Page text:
Very nice stuff. Thanks. I m not planning to be a coach. However those are good guidelines for anytime someone wants to help another. 2012/1/19 George
      Message 45 of 45 , Jan 19, 2012
        Very nice stuff. Thanks. I'm not planning to be a coach. However those are
        good guidelines for anytime someone wants to help another.



        2012/1/19 George Dinwiddie <lists@...>

        > **
        >
        >
        > I like this question for coaches from Esther Derby
        > (http://www.estherderby.com/2011/02/are-you-ready-to-coach.html)
        >
        > "*Are you open to other approaches?* You may have a very clear idea of
        > how to accomplish the work or handle the interaction. But is it the only
        > way? In most situations, there are many reasonable and acceptable paths
        > to success. If you find yourself expecting things to be done a certain
        > way, ask yourself if that way is simply your preference and not the only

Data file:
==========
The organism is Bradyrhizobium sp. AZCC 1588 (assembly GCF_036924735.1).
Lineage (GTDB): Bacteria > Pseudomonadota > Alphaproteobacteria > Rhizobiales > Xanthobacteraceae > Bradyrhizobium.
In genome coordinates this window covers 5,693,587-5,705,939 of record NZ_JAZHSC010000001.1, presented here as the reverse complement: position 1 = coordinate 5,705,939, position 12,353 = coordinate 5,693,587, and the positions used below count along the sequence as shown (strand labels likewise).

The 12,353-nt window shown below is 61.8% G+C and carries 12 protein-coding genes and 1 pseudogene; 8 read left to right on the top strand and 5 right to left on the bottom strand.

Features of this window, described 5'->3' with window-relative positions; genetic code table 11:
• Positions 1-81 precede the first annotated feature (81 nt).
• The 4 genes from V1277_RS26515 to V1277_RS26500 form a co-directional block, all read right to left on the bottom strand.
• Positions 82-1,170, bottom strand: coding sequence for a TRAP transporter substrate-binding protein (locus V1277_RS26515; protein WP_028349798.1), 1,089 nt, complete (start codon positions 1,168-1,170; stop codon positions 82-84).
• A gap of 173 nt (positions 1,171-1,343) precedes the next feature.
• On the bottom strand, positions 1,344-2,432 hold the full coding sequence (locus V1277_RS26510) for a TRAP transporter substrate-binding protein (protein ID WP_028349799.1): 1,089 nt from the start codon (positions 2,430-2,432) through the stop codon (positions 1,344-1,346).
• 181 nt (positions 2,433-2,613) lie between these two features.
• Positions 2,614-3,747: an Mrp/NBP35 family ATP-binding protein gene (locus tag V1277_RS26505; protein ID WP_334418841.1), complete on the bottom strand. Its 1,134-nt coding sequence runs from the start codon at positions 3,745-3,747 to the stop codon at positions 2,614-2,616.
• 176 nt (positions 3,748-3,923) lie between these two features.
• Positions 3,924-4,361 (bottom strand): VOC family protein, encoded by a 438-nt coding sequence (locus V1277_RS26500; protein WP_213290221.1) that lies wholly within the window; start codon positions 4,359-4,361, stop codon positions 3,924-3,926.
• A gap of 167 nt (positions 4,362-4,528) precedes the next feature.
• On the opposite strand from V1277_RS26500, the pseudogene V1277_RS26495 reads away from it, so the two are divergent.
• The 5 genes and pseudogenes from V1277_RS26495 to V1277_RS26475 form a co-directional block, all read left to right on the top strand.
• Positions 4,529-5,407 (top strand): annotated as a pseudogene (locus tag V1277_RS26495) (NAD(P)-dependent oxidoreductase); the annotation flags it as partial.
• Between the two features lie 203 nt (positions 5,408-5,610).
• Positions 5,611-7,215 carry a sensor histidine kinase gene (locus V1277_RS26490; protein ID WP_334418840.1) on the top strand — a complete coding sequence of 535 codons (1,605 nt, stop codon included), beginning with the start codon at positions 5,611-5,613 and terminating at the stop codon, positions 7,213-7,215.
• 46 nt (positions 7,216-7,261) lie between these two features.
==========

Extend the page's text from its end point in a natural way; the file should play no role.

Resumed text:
> correct method. Help the person you are coaching think through different
        > options and discuss the pros and cons of each approach. Then let the
        > person choose the one that fits best for him or her. Team members gain
        > capability when they develop based on their own thinking modes,
        > strengths, and talents."
        >
        > - George
        >
        >
        > On 1/19/12 10:23 AM, George Dinwiddie wrote:
        > > Seyit,
        > >
        > > On 1/19/12 6:46 AM, Seyit Caglar Abbasoglu wrote:
        > >> I agree the example was not matching perfectly. And I completely agree
        > on
        > >> your consultant definition.
        > >>
        > >> However I still believe the idea behind the example is still valid.
        > There
        > >> is a professional (mechanic/consultant) doing his job in the way he
        > knows,
        > >> and we're saying he's doing it wrong, while he's absent to defend his
        > ways.
        > >> Perhaps he would present the context in such a different way than
        > Stuart,
        > >> that we would think he's doing the right thing. (Though I doubt it)